Just before the beginning of Altar Boyz, the stage is bare except for a brightly lit sign featuring the play's title in capital letters. Smoke billows out from the left, and the musicians have gathered on stage and are tuning up. All of a sudden, an announcement says, "Ladies and gentlemen.
the Altar Boyz will be droppin' the funk in 12 minutes."
It is already evident that this group will not be performing a typical Sunday Mass.
The premise of Altar Boyz, the award-winning off-Broadway musical that opened in Boston Oct. 31, is that of a Catholic boy band, a mash-up of Backstreet Boys style and Christian rock-band lyrics. The group addresses the audience directly, and claims in their first song that they intend to "alter your mind."
Altar Boyz welcomes the audience into the world of Matthew, Mark, Luke, Juan and Abraham, five boys who are drawn together by a message from God telling them that their destiny is to create a boy band that will "praise the Lord with funk and rhyme."
The five members of the band span the archetypes of pop music, from Enrique Iglesias to Clay Aiken. The show itself is cleverly written and the songs genuinely convey a message without failing to induce laughter.
The concept may sound like it's missing a plot; with a concert setting, how can the audience actually get to know the characters?
However, Kevin Del Aguila, who wrote the book for the musical, does an excellent job of weaving a coherent plot into the songs. The band introduces each song and often cites personal connections to the music.
It is a slow process, but by the end, the audience will leave feeling like they have gotten to know all five Altar Boyz.
In fact, in one scene, the Boyz go into detail about the formation of the band. It all begins over a piece of music that Matthew is attempting to write but can't find the words for. One by one, each Altar Boy appears, singing about how he thinks the group initially got together.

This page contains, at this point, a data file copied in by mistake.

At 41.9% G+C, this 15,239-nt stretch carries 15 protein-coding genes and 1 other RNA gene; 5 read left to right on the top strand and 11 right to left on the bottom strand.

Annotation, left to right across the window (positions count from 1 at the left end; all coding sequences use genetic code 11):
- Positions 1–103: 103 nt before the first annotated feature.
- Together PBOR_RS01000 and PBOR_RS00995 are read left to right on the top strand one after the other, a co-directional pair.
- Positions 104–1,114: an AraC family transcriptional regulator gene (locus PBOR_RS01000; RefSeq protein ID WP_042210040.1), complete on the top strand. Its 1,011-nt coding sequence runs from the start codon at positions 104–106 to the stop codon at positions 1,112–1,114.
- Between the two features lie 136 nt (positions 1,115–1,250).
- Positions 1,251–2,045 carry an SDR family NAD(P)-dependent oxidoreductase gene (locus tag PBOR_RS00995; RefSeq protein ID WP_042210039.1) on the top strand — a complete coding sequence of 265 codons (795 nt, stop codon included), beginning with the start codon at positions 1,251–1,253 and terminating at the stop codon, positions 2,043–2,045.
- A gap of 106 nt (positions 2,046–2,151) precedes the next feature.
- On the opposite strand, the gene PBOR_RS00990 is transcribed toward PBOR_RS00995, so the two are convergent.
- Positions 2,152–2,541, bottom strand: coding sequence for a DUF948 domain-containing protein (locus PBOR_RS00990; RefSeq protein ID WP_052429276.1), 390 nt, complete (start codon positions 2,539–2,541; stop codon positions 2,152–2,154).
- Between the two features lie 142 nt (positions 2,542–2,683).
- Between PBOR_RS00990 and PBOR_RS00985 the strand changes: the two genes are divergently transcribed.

By the end of the scene, the only Jewish Altar Boy, Abraham, is the one who is able to write the words to the song. In a unique and funny way, they provide the audience with enough backstory to understand who they are and how their relationships with each other work.
In an interview with The Beacon, the actors said that the group dynamic was the most important part of the show.
"I think my main connection to the show is the friendship onstage," said Jesse "JP" Johnson, who plays Luke.
Nick Blaemire, who portrays Abraham, agreed, saying, "More than religion, it is about friendship."
The religious aspect of the show is obviously important-Altar Boyz is centered around a Christian pop group which actually measures the amount of sin in the audience with its "Soul Sensor DX-12." But religion does not overpower the show and leaves room for non-Christians to enjoy it too.
It does speak to a target audience, one that is undeniably Catholic, especially with songs like "Epiphany," in which Mark celebrates his Catholicism. The song includes the need "to confess your sins, and like the Pope, but this is who you are, it's not a choice."
If Altar Boyz can't manage to convert the entire audience, it will at least provide amusement for 90 minutes. The crowd will leave feeling uplifted by the music.
While it is unlikely that the show will provide any sort of higher meaning, it is endearingly heartwarming, especially to those who lived through the era of *NSYNC and can relive those days without cringing.
The music is truly decent and performed well by a delightful cast of five relatively unknown actors.
Gary Adler and Michael Patrick Walker, who collaborated on the music and lyrics, have crafted a light romp through Catholicism, with catchy tunes and often-comical lyrics. Director Stafford Arima and choreographer Christopher Gattelli turn Altar Boyz into a seamless and lively show, creating dance moves ranging from the sign of the cross to sexualized hip thrusts.
The actors themselves are well-directed and are all able to distinguish their individual characters and keep them intact even during complicated dance numbers.
Where Altar Boyz falters is in its inability to dig very deep. The musical doesn't parody the Catholic Church in a particularly harsh manner, but then, that might be exactly the niche that Altar Boyz is meant to fit into.
Like Avenue Q in its satirical premise, but hardly as controversial, Altar Boyz is exactly what actor Matthew Buckner said it is: "not horribly offensive."
Altar Boyz is a smorgasbord of musical theatre, complete with everything from audience participation to puppets. If the standing ovation at the end was any indication of its popularity, then Altar Boyz might just be able to drop the funk here in Boston.